Helen Singleton became a Freedom Rider because of her mother, and her childhood memories of family trips every summer in the 1940s from Philadelphia to her grandparents’ farm in Virginia.
“Mother would be up all night over a hot stove, cooking chicken, potato salad, rolls” to sustain eight children over a 14-hour trip along back roads where every restaurant, market and hotel was “whites only.”
“We could feel her exhaustion and the tension in the car,” Singleton recalled. “And when we got there, there was always some incident — stores we couldn’t go in because it’s not the right day for blacks to shop.... It marred the joy of our summer vacations. I carried that with me for a long time.”
For nigh on 20 years, in fact, she carried that memory of second-class citizenship. Then in 1961, Singleton and her husband, Robert, joined hundreds of college students — black and white, from every region of the country — on “freedom rides” through the Deep South.
The bus rides began in Washington, D.C., with a small group of civil rights activists. Seven were black and six were white. They boarded Greyhound buses in interracial pairs, shared seats and mingled in terminals at each stop.
It was a blatant challenge to Southern codes that mandated racial separatism. The U.S. Supreme Court had declared that segregation was unlawful in interstate travel, but federal officials had refused to enforce that precedent, fearful of political backlash.
The ride from D.C. to New Orleans was supposed to take 14 days. But in Alabama, jeering, violent mobs of whites firebombed the buses and attacked the riders as local law enforcement officers looked on. The wounded activists were forced to abandon their plan.
A group of Nashville college students stepped in, though, and that sparked a national swell of support on college campuses around the country.
In Los Angeles, 17 students — 10 white and seven black — traveled east as Freedom Riders. As head of UCLA’s chapter of the NAACP, Robert Singleton was in charge of recruitment.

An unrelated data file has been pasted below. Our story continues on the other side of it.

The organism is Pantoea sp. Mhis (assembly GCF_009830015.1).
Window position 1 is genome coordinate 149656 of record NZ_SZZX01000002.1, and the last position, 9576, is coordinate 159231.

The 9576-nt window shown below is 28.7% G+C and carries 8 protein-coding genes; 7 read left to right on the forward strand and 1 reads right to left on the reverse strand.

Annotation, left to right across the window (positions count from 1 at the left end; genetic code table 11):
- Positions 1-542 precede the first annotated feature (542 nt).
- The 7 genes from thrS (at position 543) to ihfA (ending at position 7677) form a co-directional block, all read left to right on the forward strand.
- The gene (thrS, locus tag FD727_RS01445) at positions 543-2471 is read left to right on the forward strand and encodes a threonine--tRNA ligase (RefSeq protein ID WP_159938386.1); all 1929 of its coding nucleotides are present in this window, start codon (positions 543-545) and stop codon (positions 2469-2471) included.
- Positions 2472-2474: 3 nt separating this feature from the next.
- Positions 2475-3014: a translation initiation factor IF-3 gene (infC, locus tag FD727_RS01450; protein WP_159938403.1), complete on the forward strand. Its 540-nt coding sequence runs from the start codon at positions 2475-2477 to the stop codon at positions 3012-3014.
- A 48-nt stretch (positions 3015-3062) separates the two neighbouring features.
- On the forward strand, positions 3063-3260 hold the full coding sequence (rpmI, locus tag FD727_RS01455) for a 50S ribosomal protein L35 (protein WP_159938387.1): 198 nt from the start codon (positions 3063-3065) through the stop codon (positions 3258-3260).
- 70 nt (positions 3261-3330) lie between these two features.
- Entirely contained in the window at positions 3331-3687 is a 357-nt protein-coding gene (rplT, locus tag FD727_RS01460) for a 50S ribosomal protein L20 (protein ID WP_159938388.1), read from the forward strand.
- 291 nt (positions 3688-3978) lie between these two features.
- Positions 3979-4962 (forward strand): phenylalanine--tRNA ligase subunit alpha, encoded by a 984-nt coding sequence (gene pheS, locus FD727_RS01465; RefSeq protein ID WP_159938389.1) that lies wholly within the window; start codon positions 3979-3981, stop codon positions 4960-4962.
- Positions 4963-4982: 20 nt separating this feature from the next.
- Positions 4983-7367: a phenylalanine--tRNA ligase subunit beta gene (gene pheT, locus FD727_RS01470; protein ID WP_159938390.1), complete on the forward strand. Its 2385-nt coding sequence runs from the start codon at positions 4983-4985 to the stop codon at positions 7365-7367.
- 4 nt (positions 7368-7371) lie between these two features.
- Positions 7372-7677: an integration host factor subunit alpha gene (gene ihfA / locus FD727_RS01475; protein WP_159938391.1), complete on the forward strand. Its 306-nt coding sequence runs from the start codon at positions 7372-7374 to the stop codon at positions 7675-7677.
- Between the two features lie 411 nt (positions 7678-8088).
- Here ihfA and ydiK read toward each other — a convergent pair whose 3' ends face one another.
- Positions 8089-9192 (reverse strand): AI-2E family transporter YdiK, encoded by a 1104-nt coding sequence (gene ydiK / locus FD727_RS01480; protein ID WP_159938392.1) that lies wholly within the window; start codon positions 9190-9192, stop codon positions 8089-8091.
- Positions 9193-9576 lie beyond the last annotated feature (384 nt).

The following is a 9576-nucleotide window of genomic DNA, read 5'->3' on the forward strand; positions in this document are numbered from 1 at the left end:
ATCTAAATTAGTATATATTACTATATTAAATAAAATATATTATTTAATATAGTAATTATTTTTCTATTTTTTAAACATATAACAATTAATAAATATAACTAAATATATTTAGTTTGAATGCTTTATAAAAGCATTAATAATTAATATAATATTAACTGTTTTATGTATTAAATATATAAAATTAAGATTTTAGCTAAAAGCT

“I had the names of 42 people,” he said. “But most of them got turned down by their parents. It was on the news back then every night — the beatings, the mobs, the fires.” He got his bus-full, and they flew to New Orleans, then boarded a train for Jackson, Miss.
The Freedom Ride movement tends to get short shrift in history books. There was no single big-name leader, no symbolic murdered martyr. It was an exercise in courage and cooperation by young people with nothing personal to gain and little in their backgrounds in common.
“We had white kids from wealthy families and black students whose moms and dads had migrated up from the South,” recalled Singleton, now a professor of economics at Loyola Marymount University. “Until then, we didn’t know what we could do. We came back from there empowered.”
They didn’t spend much time riding buses or mingling in terminals; they were hauled from the train and sent to Mississippi’s notorious Parchman prison, where they spent the next few months. “We could see the death chambers from our cells,” Helen Singleton said. “It dawns on you then what you have done.”
It took longer to dawn on them what their campaign had done for Los Angeles. There were no “whites only” signs or Jim Crow laws in the city. “But you couldn’t get a haircut in a barber shop in Westwood,” Robert recalled.
“When we came back from the Freedom Rides, we got a certain amount of respect on campus, from the chancellors and others who had ignored us. They began to cooperate, and we began to organize.”
The Freedom Riders’ efforts led to a raft of changes at UCLA and beyond — among them the integration of nearby all-white apartments and the introduction of ethnic studies courses on campus.
But the story of their struggle has been mothballed, a footnote in the saga of a civil rights movement that revolves around bright lights like the Rev. Martin Luther King Jr.
That might change this spring, with the PBS release of a documentary that garnered praise at Sundance last year and was nominated this week by the Writers Guild of America as best documentary screenplay.
“Freedom Riders” by Stanley Nelson is a riveting look at the front lines of what Helen Singleton remembers as a “dangerous adventure” — the venom, the courage, the political maneuvers, the rifts in a splintering civil rights movement.”
The film will be shown, for free, next Saturday at the Culver City Senior Center, as part of the city’s celebration of King’s birthday.
In May, it will be televised on PBS, and 40 college students will be selected this month to accompany original Freedom Riders on a reenactment of the experience.
I watched it with my college student daughter this week. She aced her class in “Power to the People: Movements of the 1960s” last fall. But the movie’s piercing images of frightened college students, their faces bloodied by hate-filled mobs, turned the topic into more than classroom babble.
Her friends remember the exhilaration of their own foray into activism as street soldiers in the Obama campaign, with its promise of historic change.
They Tweeted and Facebooked and made phone calls, camped out on floors and went door-to-door.
And I can’t help but be grateful, as a mother now, how different are the front lines, then and now.
College students can apply to join this spring’s Freedom Ride at https://www.pbs.org/freedomriders. The deadline to apply is Jan. 17.